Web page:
10 MARCH 2014


© 2022 Business Travel News Ltd.

Article from BTNews 10 MARCH 2014

ON THE SOAPBOX – Sir Howard Davies – Chairman of the Airports Commission

The Airport Commission, chaired by economist Sir Howard Davies, has been much in the news over the last few months and will eventually submit its report to Downing Street at some point after the 2015 General Election.

Sir Howard has been most open in speaking to both the media and other interested parties.  Since BTN is an electronic publication it seemed to us an interview by email would be both original and enterprising.  We have limited the number of questions.

Sir Howard:

 1) Whilst IATA can provide a broad industry view, it's not in a position to speak on any individual airline's behalf. Will the Commission therefore send a questionnaire to all scheduled airlines at Heathrow (LHR) and Gatwick (LGW) and ask them:

(a) As an investor in LHR and/or LGW, and to meet their customer/operating needs, which airport do they favour for expansion?

(b) If LHR was the favoured option, would LHR airlines foresee themselves

   i) expanding their own services, potentially with flights to new destinations, or
   ii) if a LGW airline, foresee relocating from LGW to LHR, or
   iii) retaining the status quo?

(c) If LGW was the favoured option, would LGW airlines foresee themselves

   i)  expanding their own services, potentially with flights to new destinations, or
   ii)  if an LHR airline, foresee relocating from LHR to LGW, or
   iii) retaining the status quo?

2) As bilateral agreements underpin air links between nations, and airlines wait years to get slots at LHR (eg Avianca), will the Commission request feedback/concerns from the UK Diplomatic Community (ie foreign embassies and High Commissions) about their perceived lack of trading capacity, including freight. And along the same lines, can the Commission ask IATA to request member airlines who currently do not/cannot get into Heathrow, but could under a bilateral, to do so. Non IATA members should also be brought into the fold.

It is important for the Commission to have a strong understanding of how airlines operate. We need to look at history to understand how the sector has developed, as well as considering what its priorities are today and – hardest of all – how it may respond to a changing environment in future. That is why we engaged with a wide range of airlines, including low-cost and legacy carriers, and airline alliances, in the course of the work leading up to our interim report. We intend to continue that engagement over the coming year to inform our final report, both through umbrella groups such as IATA and through discussions with individual airlines.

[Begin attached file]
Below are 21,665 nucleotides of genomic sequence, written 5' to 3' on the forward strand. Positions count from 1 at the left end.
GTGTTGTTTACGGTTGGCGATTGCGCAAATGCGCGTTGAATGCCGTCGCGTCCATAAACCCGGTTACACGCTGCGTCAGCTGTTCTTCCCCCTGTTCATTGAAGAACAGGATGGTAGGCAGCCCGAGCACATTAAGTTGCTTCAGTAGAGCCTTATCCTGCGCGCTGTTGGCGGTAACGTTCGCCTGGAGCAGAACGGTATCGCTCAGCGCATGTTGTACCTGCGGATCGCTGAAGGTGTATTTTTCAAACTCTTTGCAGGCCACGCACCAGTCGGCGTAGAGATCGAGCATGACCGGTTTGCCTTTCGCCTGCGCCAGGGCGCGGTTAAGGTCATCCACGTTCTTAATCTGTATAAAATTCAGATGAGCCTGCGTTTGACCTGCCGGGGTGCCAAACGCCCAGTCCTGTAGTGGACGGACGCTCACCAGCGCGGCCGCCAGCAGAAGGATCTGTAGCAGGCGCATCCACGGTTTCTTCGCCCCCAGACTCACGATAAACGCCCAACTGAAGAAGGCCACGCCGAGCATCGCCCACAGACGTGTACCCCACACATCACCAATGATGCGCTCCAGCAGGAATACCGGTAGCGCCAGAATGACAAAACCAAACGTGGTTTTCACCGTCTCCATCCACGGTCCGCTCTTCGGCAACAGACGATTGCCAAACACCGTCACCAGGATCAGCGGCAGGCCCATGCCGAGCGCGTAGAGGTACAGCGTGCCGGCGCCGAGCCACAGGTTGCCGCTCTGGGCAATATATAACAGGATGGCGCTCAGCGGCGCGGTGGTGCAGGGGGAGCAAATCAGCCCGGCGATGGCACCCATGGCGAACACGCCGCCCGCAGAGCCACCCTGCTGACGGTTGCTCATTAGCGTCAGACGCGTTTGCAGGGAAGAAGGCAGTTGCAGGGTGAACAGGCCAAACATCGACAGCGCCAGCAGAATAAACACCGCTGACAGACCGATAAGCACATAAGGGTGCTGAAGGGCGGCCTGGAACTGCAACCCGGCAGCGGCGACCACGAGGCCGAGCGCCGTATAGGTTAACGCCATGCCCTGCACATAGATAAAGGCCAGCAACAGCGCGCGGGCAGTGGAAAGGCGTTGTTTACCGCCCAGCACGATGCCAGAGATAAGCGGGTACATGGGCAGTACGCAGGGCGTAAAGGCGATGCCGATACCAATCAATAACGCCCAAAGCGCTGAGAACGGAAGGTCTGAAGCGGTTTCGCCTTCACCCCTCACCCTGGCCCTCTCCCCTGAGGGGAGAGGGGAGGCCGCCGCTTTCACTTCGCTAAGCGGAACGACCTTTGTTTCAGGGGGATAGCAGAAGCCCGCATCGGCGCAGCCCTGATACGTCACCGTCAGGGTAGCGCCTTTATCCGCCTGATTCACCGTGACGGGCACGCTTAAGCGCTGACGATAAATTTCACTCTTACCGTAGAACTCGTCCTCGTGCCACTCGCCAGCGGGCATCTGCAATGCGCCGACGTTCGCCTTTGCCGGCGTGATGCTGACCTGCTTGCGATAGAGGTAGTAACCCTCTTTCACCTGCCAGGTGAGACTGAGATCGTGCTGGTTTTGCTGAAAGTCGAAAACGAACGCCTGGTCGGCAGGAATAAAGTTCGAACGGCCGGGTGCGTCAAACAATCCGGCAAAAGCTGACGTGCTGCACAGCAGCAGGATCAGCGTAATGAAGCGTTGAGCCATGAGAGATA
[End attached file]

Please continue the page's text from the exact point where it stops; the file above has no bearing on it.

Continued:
Might the Commission review its prognosis that only one new runway is required in SE England by 2030, and another not before 2050, a finding that does not enjoy common acclaim amongst those in the industry. Even if that prognosis may not change before a recommendation is made to government, will the Commission recommend regular and formal reviews of the situation? You state a new runway is needed by 2030 but at the same time acknowledge that both Gatwick and Heathrow are full. What is the rationale?

The London and SE airports system has responded dynamically to increasing demand for aviation and will continue to do so. Although Heathrow’s runways are full, it continues to accommodate growing numbers of passengers. Other airports are attracting new carriers and services, including new long haul routes at Gatwick. Competition within the sector is likely to continue to drive innovation and growth. Therefore, we do not believe that capacity to expand within the system is exhausted. However, our forecasts indicate that the limits of what can be achieved may be reached over the coming decade and a half, at which point some runway capacity will be required.

This assessment is broadly in line with the submissions made to us by the owners of the UK’s major airports – and reflects the fact that in a largely privatised and competitive airports sector, investors will not pay for expensive new capacity unless they are confident it will be well-used.

The Commission’s assessment of need was arrived at after a thorough process which took into account a range of forecasts and potential scenarios for the future development of the aviation industries. This included considering various models for airline growth, a range of scenarios for global economic and technological developments and some plausible options around global action to control carbon emissions from aviation.